State Sen. Randy Baumgardner, nearly expelled over #MeToo allegations, will resign

The rancher from Hot Sulphur springs, the GOP leader on transportation issues, faced allegations of sexual harassment

Sen. Randy Baumgardner, a Hot Sulphur Springs Republican, on the Senate floor on March 14. (Photo by John Herrick)

Republican state Sen. Randy Baumgardner, who was nearly expelled from the legislature in February over allegations of sexual harassment, announced on Monday he will resign.

The cattle rancher from Hot Sulphur Springs said he will step down on Jan. 21, according to a letter sent to the secretary of the Senate. His second term in the Senate ends in 2021.

Baumgardner said in the letter that it has been the honor to serve in both House District 57 and Senate District 8 over the last 10 years. He was first elected to the state House in 2008 before winning a seat in the state Senate in 2012.

“I am humbled by the support I have received in my elections and even more so by those that have been positively affected by legislation I have worked on,” he said in his letter.

His resignation letter did not state his future plans but indicated he wants to spend time with his family.

“During my time under the Golden Dome, I’ve learned many lessons, with none being more important that always put your family first. My family’s resilience and love have given me the grace to continue forward under the most difficult of circumstances, and in light of new opportunities, I must put them first in order to fulfill my obligations as a father and as a husband.”

He served as Senate majority whip since 2014, when Republicans regained control of the Senate.

Early last session, as the chairman of the Senate Transportation Committee, Baumgardner led Senate Republicans in passing legislation to funnel more money to transportation projects. It was a powerful role in a year when finding money for roads and bridges dominated much of the session.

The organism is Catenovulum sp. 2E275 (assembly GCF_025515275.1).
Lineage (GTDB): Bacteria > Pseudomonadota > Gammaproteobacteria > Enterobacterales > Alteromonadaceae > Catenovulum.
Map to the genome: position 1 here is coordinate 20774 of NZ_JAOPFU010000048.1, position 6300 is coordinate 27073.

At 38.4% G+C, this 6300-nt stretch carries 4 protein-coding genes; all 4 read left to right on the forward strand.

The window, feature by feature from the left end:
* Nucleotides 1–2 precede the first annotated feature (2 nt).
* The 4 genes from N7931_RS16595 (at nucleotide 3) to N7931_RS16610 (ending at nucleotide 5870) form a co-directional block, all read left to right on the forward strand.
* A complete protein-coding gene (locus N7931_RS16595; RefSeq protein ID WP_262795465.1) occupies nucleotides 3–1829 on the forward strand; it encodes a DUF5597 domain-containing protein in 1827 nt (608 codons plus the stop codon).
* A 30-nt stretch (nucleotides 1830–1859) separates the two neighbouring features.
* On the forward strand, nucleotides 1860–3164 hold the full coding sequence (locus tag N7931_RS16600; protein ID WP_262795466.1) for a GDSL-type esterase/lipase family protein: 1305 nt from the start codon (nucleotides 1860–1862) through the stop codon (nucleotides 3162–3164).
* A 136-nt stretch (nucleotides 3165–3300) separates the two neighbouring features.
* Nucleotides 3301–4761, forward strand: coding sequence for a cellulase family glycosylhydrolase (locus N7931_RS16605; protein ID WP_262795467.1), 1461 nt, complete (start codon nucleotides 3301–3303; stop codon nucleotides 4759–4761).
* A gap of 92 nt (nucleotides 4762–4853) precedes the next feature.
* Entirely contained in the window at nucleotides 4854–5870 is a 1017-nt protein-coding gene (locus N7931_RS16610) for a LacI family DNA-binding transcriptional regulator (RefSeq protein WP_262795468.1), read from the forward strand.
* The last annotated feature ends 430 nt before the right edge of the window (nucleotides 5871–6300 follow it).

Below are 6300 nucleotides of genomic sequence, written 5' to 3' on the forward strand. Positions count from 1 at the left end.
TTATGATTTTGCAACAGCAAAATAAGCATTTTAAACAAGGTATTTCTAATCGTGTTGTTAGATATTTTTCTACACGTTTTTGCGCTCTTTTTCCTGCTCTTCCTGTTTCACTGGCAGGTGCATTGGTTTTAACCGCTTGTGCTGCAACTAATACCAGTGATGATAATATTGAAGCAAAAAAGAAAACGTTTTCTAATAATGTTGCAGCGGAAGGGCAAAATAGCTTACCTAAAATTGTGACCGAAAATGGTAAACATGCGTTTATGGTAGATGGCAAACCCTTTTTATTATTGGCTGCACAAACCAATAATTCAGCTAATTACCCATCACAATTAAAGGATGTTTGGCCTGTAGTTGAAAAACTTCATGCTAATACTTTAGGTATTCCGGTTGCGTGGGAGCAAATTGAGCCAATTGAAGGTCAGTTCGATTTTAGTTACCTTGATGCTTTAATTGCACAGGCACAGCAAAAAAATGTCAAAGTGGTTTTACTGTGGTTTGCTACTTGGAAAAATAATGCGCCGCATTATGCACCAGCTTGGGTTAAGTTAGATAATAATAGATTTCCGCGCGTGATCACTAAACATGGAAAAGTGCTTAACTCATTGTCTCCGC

But on Feb. 13, Baumgardner stepped down as chair of that committee following a third-party investigation that found he “more likely than not” slapped the rear end of a former female aide multiple times during the 2016 session. Baumgardner denied the accusations.

Democrats said the Senate’s Republican leadership didn’t do enough to  reprimand their fellow GOP senator, so Democrats introduced a resolution in February to expel Baumgardner from office. That resolution failed almost entirely along party lines after an April 2 debate.

A subsequent investigation validated two more complaints of sexual misconduct against Baumgardner. One alleged he created a hostile and offensive work environment and another accused him of acting inappropriately when he allegedly made a sexual comment to a former intern and asked her to drink with him in his office.

Senate leadership then stripped Baumgardner of all his summer interim committee assignments.

On Dec. 7, Senate leadership announced new committee assignments. Baumgardner was not named in any of them, prompting some speculation of his resignation.

Baumgardner is the second senator to announce plans to retire this year following allegations of harassment. State Sen. Daniel Kagan, a Democrat from Cherry Hills Village who was embattled in controversy for using a women’s restroom, announced this month he will resign on Jan. 11.

The state legislature convenes on Jan. 4.

Democrats will control both the House and the Senate.

 

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